Murphy (2000), summarises that soil microorganisms (bacteria and fungi) only make up a few percent of the total OM, but this still equates to hundreds of kilograms of living organisms per hectare. The microorganisms continually ‘turnover’ as individuals divide, grow and then die. Microorganisms use the dead OM in soil as food. As they breakdown the OM, any excess nutrients they don’t need are released into the soil in forms that plants can use. This process is called mineralisation. Soil animals such as earthworms also play an important role in breaking up OM into smaller pieces, but it is the micro-organisms that are responsible for the actual release of nutrients.


The “grazing web of life” (figure 5) shows the fungi are essential for healthy grazing systems due to the mycorrhizal (symbiotic) relationship formed with most pasture plants as the fungi extend the root system to source nutrients and water for itself and the host plant. The fungi receive energy from the roots in response to supplying nutrients. Up to 1.5 million species of fungi exist worldwide and still little is known of the real function they play. In an ideal grazing situation, the bacteria to fungi ratio should be approximately 1: 1















Plant roots




Figure . Weight of soil organisms in the top 15 centimetres of a fertile soil.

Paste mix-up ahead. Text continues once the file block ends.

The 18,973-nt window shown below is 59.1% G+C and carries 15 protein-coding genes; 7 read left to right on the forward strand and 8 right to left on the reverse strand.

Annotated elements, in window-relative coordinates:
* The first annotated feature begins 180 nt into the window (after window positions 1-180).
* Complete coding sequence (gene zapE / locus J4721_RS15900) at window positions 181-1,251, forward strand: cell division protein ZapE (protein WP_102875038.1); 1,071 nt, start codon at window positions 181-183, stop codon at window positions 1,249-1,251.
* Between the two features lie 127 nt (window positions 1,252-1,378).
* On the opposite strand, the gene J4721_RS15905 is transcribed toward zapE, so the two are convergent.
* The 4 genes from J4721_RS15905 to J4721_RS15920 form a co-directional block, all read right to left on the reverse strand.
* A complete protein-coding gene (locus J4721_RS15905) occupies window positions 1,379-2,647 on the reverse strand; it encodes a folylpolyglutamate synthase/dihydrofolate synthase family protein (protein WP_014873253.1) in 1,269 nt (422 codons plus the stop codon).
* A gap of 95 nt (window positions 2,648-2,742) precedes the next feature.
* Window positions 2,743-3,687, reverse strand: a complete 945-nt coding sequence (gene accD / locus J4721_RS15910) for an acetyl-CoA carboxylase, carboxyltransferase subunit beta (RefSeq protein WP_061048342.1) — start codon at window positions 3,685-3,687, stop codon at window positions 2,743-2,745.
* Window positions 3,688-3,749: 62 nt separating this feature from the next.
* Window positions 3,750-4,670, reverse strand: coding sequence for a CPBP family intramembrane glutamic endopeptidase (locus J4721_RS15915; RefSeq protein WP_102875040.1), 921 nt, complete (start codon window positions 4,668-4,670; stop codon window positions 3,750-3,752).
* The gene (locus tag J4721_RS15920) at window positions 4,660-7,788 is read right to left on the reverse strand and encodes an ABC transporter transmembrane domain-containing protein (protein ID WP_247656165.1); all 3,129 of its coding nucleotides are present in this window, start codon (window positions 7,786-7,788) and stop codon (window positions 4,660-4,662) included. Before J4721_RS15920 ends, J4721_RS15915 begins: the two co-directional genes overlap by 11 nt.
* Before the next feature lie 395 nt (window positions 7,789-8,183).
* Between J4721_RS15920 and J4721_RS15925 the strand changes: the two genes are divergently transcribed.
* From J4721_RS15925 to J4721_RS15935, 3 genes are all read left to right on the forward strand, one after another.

Organism Kilograms of live weight/Ha








Another symbiotic relationship between plants and microbes involves soil based bacteria. The best known common soil bacteria relationship, rhizobium, invades the root and multiplies within the cortex cells. Legume nitrogen fixation starts with the formation of a nodule (Lindemann 2003). The plant supplies all the necessary nutrients and energy for the bacteria. Within a week after infection, small nodules are visible with the naked eye, although the bacteria is only about one thousandth of a millimetre long. In the field, small nodules can be seen 2-3 weeks after planting, depending on legume species and germination conditions. When nodules are young and not yet fixing nitrogen, they are usually white or gray inside. As nodules grow in size, they gradually turn pink or reddish in colour, indicating nitrogen fixation has started. The pink or red colour is caused by leghaemoglobin (similar to haemoglobin in blood) that controls oxygen flow to the bacteria. A single gram of soil has also been estimated to contain several thousand species of bacteria (Torsvic et al et al 1994). Bacteria are also important in the decomposition of pasture into organic matter.